Dirty is an aptly titled film. It is the story of “dirty” cops on the filthy streets in the worst neighborhoods in Los Angeles. In a plot clearly suggested by the Rampart Division scandals of recent times, two former gangbangers (one Hispanic and one Black) are partners in a special gang suppression unit.
Cuba Gooding Jr. is “Salim Adel”, the Black half of this partnership and what he brings to the table is street cred, bad attitude, and a proclivity for profanity that even Quentin Tarrantino or David Mamet might find excessive. Clifton Collins Jr. is the other half of this pairing, “Officer Armando Sancho”, who has an ailing mother, a close association to his old gang and strong ties of loyalty to both as well as to his partner. He and Salim are also scheduled to meet with the Internal Affairs Division at the end of their shift on this day and that meeting is weighing heavily on his mind. That’s because before he goes to pick up Salim, he is confronted by those IAD officers and told that even though he plans to testify against the “dirty” cops in his unit, his testimony isn’t going to be enough and he needs to convince his partner to come in and testify against them as well. With the weight of his partner’s testimony backing his own, then IAD will be able to convict the bad cops although it is never made clear if the two of them will escape punishment entirely.
Cole Hauser is the second in command of their unit, while veteran actor Keith David is “Captain Spain”, the moralistic man in charge who insists that his men are clearing the streets of hooligans. The Lieutenant is involved in the corruption up to his eyebrows and on the day in question he gives Adel and Sancho the mission of “borrowing” a bag of heroin from the evidence room in order to use it as bait to rip-off some out of town drug dealers who have set up shop in a house near the beaches of Venice. Ostensibly this rip-off is going to kill several birds with one stone, enriching the duo and the Lieutenant, along with the drug dealer who turned them onto the deal “Baine” (Wyclef Jean), while at the same time eliminating Baine’s competition. What happens when Salim and Armando go to carry out this rip-off and the aftermath are some of the film’s best moments and will not be spoiled by this reviewer.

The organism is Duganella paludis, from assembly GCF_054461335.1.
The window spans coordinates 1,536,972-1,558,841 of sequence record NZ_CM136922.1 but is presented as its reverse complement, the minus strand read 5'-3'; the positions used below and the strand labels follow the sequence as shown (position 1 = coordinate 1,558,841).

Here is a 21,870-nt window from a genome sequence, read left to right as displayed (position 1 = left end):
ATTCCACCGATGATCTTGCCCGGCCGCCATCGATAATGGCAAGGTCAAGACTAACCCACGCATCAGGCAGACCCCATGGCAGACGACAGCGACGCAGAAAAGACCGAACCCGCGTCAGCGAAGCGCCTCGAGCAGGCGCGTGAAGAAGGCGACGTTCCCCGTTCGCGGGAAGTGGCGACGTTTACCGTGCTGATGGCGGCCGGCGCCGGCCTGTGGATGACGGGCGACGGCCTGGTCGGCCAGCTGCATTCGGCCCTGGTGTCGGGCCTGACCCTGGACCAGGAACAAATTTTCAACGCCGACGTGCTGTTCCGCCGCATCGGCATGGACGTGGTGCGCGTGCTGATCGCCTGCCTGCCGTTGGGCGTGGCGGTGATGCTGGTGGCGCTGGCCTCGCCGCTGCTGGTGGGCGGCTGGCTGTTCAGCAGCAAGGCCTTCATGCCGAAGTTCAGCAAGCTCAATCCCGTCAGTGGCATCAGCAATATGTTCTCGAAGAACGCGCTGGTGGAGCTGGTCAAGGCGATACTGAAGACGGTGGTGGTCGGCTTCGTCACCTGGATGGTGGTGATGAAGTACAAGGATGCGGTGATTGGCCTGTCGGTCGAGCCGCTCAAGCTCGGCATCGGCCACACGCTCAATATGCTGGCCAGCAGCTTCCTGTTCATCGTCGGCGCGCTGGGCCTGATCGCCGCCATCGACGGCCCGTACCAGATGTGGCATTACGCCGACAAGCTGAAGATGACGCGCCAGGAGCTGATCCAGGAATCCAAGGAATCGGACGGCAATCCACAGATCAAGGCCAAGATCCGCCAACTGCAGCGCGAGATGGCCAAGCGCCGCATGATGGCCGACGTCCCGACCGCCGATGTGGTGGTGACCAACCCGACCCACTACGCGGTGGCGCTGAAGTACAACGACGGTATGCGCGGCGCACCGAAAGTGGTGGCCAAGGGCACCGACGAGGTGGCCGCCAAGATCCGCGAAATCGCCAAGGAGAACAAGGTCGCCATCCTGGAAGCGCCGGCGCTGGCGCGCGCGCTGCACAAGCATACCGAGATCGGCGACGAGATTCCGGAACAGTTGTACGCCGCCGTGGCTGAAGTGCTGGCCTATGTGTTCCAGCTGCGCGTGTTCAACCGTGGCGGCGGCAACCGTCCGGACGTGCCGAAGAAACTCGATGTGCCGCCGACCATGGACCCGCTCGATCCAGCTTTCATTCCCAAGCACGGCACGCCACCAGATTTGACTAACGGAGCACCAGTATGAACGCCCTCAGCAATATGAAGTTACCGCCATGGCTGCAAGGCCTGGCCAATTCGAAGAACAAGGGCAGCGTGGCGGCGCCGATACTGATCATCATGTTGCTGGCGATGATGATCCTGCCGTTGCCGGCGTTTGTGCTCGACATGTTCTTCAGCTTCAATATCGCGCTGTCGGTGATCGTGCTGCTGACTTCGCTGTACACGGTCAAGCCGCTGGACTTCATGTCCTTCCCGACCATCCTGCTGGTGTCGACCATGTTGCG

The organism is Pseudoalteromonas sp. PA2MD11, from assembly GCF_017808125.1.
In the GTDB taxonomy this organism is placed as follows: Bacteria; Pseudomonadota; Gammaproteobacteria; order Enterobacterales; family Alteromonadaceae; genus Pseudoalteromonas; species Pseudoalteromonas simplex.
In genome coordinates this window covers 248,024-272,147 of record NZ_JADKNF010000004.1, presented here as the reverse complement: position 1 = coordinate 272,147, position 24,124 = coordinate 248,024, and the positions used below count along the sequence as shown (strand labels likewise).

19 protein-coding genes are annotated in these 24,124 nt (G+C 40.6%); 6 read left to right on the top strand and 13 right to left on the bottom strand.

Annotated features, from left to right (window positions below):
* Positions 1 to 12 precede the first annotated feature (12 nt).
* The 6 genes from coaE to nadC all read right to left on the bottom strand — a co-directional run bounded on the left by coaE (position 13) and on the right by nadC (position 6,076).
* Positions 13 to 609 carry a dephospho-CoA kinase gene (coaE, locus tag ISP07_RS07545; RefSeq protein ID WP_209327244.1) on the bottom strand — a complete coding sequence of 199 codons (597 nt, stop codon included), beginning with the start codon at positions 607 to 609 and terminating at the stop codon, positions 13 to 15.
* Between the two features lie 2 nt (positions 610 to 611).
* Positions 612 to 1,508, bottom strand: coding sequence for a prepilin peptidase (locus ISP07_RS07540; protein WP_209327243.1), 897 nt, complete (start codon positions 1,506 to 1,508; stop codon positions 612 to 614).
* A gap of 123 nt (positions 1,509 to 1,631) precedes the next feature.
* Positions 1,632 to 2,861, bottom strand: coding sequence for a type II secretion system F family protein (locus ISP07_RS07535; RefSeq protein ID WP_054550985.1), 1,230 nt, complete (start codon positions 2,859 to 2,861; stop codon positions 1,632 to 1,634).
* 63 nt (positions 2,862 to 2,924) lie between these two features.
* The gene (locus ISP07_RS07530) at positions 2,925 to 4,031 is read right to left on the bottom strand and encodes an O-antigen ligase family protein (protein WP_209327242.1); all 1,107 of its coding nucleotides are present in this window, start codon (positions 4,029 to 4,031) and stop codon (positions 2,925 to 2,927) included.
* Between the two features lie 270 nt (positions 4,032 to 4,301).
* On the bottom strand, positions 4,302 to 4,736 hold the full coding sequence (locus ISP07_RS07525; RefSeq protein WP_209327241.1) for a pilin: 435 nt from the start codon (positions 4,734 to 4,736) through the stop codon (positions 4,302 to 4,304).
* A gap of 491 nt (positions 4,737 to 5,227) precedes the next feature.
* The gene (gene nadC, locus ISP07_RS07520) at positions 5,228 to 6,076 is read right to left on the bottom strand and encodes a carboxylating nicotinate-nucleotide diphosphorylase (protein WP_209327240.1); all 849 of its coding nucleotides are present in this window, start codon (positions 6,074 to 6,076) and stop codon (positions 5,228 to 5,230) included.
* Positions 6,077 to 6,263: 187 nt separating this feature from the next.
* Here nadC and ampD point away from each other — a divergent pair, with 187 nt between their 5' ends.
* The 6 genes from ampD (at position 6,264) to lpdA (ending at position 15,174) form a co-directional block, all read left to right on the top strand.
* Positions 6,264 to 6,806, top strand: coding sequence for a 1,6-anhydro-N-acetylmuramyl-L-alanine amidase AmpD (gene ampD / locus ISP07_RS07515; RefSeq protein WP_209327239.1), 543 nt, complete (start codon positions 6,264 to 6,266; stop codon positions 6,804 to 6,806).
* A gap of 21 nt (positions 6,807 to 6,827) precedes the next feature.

This is gritty stuff, and with Fisher’s other works Nightstalker and the recent direct to DVD release Rampage: The Hillside Strangler Murders, he has completed a trilogy of works based loosely on true crime stories in L.A. Dirty may well be the best of the three. The story is compelling and Fisher’s deft directorial touch maintains a consistent level of tension throughout the film’s 97 minutes. Clifton Collins Jr. gives a terrific performance, building on his recent work in Capote by demonstrating his ability to play a wide variety of characters and types. On the other hand Cuba Gooding Jr. seems to have researched for this role by watching Training Day and then become determined to do Denzel one better. The result is an attempt at a tour de force performance that ends up going so far over the top that it ends up being caricature rather than archetype. Thankfully it does not detract from the film’s overall success in portraying the ugliness that exists within the vulnerable underbelly of the city’s poorest and most often victimized streets.
There are some minor technical flaws but they are not worth detailing. The photography works well with the storyline and title, capturing the city of Angels in just the right pattern of coloring and shades to fit the story. The story is good, with twists and turns that will keep the audience guessing and the last few scenes are some of the film’s strongest. You can also see “Star Trek: The Next Generation’s” Gates McFadden in a very small role, if you pay attention, one of the few things she has done away from the U.S.S. Enterprise in recent years.
Dirty is an above average cop drama featuring a stellar performance from one of its lead actors and well worth your attention and the price of admission.